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Year listing is one of the most popular traditions in the world of birding. The annual cycle of seasons is felt especially strongly by those of us who immerse ourselves in the world of birds, and each new year brings a new set of chances to enjoy unforgettable experiences. On behalf of the whole Nemesis Bird team, I’d like to extend best wishes for a healthy and happy 2019 full of avian excitement to all of our readers! May the dips be few, may the twitches be successful, and may all your birding resolutions come to fruition. Gotta Start Somewhere Even casual birders who do not keep an annual total of the species they observe often take note of the first bird they encounter at the start of a new year.
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If you’re like me, you’ve waited to the last minute to even think of buying Christmas gifts because you just haven’t found the time. If you buy this for me, we aren’t friends Between birding, work (more birding), and planning future birding (CBC), you’d think I would be sick of birds, but never! Let Nemesis Bird help you with your last minute holiday gifts for the birders and outdoor enthusiasts in your life. If you don’t find what you are looking for here, check out suggestions from previous years at: 2010, 2012, 2015, 2017 Nature and Birding Books One thing birders can never have enough of….BOOKS! A few good field guides came out this year, so I suggest these as a starting point (make sure the recipient doesn’t already own these).  GULL is the word this year.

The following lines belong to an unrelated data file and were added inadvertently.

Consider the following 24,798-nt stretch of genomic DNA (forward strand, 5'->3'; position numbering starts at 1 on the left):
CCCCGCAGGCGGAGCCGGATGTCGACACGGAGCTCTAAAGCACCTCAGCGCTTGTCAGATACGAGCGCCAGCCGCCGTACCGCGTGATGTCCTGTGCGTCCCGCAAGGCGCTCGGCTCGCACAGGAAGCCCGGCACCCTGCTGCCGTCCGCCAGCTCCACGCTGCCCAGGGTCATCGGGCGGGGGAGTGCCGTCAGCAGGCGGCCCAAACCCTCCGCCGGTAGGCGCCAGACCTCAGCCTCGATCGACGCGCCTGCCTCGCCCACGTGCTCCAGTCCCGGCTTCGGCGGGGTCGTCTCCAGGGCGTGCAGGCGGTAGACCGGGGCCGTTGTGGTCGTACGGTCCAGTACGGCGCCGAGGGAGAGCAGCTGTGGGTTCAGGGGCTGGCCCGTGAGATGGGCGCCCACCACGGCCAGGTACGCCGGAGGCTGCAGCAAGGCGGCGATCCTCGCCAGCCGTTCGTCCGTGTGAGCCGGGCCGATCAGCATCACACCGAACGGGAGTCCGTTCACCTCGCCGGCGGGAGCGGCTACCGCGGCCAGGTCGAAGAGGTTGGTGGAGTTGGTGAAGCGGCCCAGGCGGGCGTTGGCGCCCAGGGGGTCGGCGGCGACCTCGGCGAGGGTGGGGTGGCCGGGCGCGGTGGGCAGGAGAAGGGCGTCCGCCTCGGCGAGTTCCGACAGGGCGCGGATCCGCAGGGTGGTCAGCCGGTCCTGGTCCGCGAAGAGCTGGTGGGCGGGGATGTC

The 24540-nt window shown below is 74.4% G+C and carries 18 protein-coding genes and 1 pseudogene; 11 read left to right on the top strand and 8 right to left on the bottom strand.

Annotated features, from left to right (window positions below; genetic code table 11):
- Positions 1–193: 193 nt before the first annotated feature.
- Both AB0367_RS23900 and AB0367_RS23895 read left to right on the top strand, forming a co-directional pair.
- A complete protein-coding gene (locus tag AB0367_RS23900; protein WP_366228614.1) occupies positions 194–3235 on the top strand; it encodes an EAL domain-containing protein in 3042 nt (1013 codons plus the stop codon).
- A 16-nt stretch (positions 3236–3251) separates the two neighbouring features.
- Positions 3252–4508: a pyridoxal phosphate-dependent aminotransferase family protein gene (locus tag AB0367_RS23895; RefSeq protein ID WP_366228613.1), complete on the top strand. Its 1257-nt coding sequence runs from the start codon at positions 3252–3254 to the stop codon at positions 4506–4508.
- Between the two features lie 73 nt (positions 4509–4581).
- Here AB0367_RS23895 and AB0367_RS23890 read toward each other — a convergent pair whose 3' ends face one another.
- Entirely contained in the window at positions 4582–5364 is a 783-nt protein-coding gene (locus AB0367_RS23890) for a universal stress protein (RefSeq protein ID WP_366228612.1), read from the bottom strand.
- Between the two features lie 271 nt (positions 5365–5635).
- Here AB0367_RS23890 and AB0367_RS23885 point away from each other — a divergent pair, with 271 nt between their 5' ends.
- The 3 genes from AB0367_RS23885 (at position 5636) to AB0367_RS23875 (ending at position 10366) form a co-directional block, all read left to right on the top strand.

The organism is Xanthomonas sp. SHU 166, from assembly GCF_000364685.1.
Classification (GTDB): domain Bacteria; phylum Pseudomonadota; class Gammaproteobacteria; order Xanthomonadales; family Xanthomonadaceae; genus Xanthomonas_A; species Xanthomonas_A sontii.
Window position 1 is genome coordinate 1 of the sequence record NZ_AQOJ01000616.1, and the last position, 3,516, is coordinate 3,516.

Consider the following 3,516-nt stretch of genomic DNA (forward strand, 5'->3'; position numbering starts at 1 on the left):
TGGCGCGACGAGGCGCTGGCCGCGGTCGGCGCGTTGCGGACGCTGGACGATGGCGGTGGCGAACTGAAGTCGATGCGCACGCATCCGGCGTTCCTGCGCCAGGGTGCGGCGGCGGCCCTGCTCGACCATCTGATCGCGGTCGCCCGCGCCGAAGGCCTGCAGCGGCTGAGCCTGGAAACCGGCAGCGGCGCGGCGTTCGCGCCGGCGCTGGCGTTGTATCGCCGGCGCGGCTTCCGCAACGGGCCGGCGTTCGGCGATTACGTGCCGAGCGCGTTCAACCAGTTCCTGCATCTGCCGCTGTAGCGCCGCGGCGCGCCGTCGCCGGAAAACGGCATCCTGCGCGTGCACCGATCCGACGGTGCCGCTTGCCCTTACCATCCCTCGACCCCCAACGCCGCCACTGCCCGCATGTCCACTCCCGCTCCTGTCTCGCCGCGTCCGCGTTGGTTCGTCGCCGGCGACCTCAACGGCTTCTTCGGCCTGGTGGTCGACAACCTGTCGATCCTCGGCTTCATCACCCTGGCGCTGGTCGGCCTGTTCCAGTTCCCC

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At the end of every year, I like to take some time to reflect on the highs and lows of the year’s birding escapades. 2018 definitely had its rough spots, with a few painful dips and shortcomings scattered throughout, but on the whole it was a fantastic year chock full of great birds. Out of 526 species observed since January 1st, 157 were all new lifers that I had never seen before. It’s a challenge to trim that list down to something as limited as a Top 10, but the chance to relive all of these special memories made the exercise worthwhile! Let’s get started, then! 10. Blue-throated Hummingbird, Cave Creek Canyon, Arizona 8/2 Southern Arizona is home to some of the most spectacular birds in the entire ABA area. The myriad hummingbirds that inhabit the sky islands are among the flashiest attractions on that star-studded list of avifauna.